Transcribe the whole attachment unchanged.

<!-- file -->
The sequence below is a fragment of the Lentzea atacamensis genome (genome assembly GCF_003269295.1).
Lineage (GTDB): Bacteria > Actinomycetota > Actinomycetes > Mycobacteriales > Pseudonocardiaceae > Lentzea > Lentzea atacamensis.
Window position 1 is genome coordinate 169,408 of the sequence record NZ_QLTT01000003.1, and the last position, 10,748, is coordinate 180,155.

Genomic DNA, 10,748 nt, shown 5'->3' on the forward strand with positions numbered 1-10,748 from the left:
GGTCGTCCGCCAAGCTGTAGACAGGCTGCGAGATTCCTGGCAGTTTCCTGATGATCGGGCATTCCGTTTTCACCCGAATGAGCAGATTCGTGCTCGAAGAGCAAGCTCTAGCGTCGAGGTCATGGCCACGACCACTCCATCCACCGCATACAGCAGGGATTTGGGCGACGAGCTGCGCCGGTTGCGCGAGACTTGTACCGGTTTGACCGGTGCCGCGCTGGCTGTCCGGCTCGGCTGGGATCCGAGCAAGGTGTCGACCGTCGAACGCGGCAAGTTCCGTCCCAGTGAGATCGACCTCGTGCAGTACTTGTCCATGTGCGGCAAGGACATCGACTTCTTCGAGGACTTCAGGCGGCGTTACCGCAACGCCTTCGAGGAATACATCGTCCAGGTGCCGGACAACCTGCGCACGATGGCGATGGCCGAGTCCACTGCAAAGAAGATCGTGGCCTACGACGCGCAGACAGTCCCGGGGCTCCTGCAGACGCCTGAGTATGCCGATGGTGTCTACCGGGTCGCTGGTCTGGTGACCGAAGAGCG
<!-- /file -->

The sequence below is a fragment of the Lentzea atacamensis genome (genome assembly GCF_003269295.1).
Lineage (GTDB): Bacteria > Actinomycetota > Actinomycetes > Mycobacteriales > Pseudonocardiaceae > Lentzea > Lentzea atacamensis.
Window position 1 is genome coordinate 169,408 of the sequence record NZ_QLTT01000003.1, and the last position, 10,748, is coordinate 180,155.

Genomic DNA, 10,748 nt, shown 5'->3' on the forward strand with positions numbered 1-10,748 from the left:
GGTCGTCCGCCAAGCTGTAGACAGGCTGCGAGATTCCTGGCAGTTTCCTGATGATCGGGCATTCCGTTTTCACCCGAATGAGCAGATTCGTGCTCGAAGAGCAAGCTCTAGCGTCGAGGTCATGGCCACGACCACTCCATCCACCGCATACAGCAGGGATTTGGGCGACGAGCTGCGCCGGTTGCGCGAGACTTGTACCGGTTTGACCGGTGCCGCGCTGGCTGTCCGGCTCGGCTGGGATCCGAGCAAGGTGTCGACCGTCGAACGCGGCAAGTTCCGTCCCAGTGAGATCGACCTCGTGCAGTACTTGTCCATGTGCGGCAAGGACATCGACTTCTTCGAGGACTTCAGGCGGCGTTACCGCAACGCCTTCGAGGAATACATCGTCCAGGTGCCGGACAACCTGCGCACGATGGCGATGGCCGAGTCCACTGCAAAGAAGATCGTGGCCTACGACGCGCAGACAGTCCCGGGGCTCCTGCAGACGCCTGAGTATGCCGATGGTGTCTACCGGGTCGCTGGTCTGGTGACCGAAGAGCG